A Weighty Problem (#1)

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Problem Description

Once some kids wanted to set up a lemonade stand to make money. To set themselves apart from the other lemonade stands on the block, they decided to sell their lemonade by the pound. They found an old balance beam scale, the kind with a weight pan on each side, and three weights. They discovered that they could sell any whole number of pounds from 1 to 13. What weights did they have.?



Background & Techniques

This program was motivated by an email I sent recently to my 13 year old granddaughter at camp.  (Email  at camp?   What a different would we live in today!)  

 She happened also to be in cabin 13 so in addition to the lemonade problem, I included a few facts about the number 13 designed to help overcome  triskaidekaphobia.  e.g. 

  • 13 is the smallest "emirp", a prime that forms a different prime when its digits are reversed. I wonder what the second smallest is. 
  •  Unless I'm mistaken, ELEVEN + TWO anagrams to TWELVE + ONE 
  •  The longest recorded flight of a chicken is 13 seconds. 
  • Of course 13 is also a Fibonacci number, so you can check local pine cones for 13 spirals in the seed pattern

The lemonade weighing problem is not too difficult to solve by trial and error, but it aroused my curiosity about  weight sets with 2, 4, 5, or more weights.  How many values can be weighed by each of those sets?    How can we determine the optimum values for the weights?.

There are actually two programs here - the main form searches for the best set of weights for a user specified number of weights from 1 through 5.   "Best" means capable of weighing any unknown item with integral weights  between one and the sum of all the weights.    A "Play with the scale" button on the main form displays a screen with a simple animation of a balance beam scale and  unknown weights that you can "weigh" by placing the known weights on the balance pans with the unknown item.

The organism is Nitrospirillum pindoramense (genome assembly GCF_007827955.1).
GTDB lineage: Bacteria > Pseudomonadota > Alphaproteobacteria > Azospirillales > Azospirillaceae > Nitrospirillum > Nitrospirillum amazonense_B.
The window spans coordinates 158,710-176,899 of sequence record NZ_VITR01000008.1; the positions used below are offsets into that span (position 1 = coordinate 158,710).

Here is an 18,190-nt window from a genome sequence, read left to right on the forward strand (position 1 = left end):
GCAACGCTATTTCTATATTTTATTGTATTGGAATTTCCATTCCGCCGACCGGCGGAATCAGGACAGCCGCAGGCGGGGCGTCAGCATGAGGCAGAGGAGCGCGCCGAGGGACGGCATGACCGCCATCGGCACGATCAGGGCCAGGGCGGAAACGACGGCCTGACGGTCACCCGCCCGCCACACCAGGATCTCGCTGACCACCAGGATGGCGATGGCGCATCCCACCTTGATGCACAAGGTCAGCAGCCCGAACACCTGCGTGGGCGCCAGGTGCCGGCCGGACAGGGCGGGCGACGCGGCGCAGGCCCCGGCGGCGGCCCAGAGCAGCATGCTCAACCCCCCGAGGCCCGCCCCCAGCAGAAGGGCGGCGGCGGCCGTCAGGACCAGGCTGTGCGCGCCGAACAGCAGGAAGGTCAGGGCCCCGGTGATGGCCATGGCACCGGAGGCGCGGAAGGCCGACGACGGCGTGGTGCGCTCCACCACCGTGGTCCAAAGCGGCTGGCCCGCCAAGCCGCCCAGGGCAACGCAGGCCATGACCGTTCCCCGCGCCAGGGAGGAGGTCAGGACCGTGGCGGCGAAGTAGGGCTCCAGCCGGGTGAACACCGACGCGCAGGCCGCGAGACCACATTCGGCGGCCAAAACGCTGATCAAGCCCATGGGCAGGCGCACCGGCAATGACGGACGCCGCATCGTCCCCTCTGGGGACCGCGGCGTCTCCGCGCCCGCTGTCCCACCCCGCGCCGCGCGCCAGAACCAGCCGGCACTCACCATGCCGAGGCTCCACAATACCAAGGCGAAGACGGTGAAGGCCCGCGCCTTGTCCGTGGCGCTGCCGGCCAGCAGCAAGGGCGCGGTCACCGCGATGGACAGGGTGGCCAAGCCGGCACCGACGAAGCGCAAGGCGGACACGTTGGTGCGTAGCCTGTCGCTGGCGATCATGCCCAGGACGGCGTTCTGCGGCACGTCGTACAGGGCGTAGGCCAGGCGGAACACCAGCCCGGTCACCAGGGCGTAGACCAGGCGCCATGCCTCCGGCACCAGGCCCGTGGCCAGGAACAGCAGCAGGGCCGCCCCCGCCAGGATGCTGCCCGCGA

After the program was written I found that there are simple analytical solutions that confirm the program results, but it was an interesting mental exercise anyway.     Here's a link to an good analytical treatment by Spyros Potamianos from newsgroup rec.puzzles and archived by Arlet  at rec-puzzles.org.  I'm not sure who Arlet is, all I could find at the site was a picture of this kind of ugly guy, but he is doing a good job of preserving the contents of an interesting newsgroup.    Search on "optimal weights" to locate the article by Spyros. 

Non-programmers are welcome to read on, but may want to skip to the bottom of this page to download an executable version of the program.

Notes for Programmers

The search procedure is a little bit complex and any description would probably sound like a journal paper;  so for the one or two people who might be interested, I've tried to put good comments in the program.  If you want to know and can't figure it out, send me an email.   

The second part, the animated scale, is easier.  A TScale object was defined as a descendent of TImage to contain the scale image and information about the weights on each pan.   Drawing is done on Tscale's Canvas with separate methods for drawing

  • the base,  DrawBase;
  • the beam which sets on top of the base and tilts 12 degrees left of right depending on which side is heavier DrawBeam;  and 
  • the pans, one suspended from each end of the beam and which visually holds the weights,  DrawPans.  

 Procedure DrawScale calls each of the above routines in succession specifying the new angle of the beam.  Drawing is performed 10 times in a loop, moving 1/10 of the total rotation angle each time through.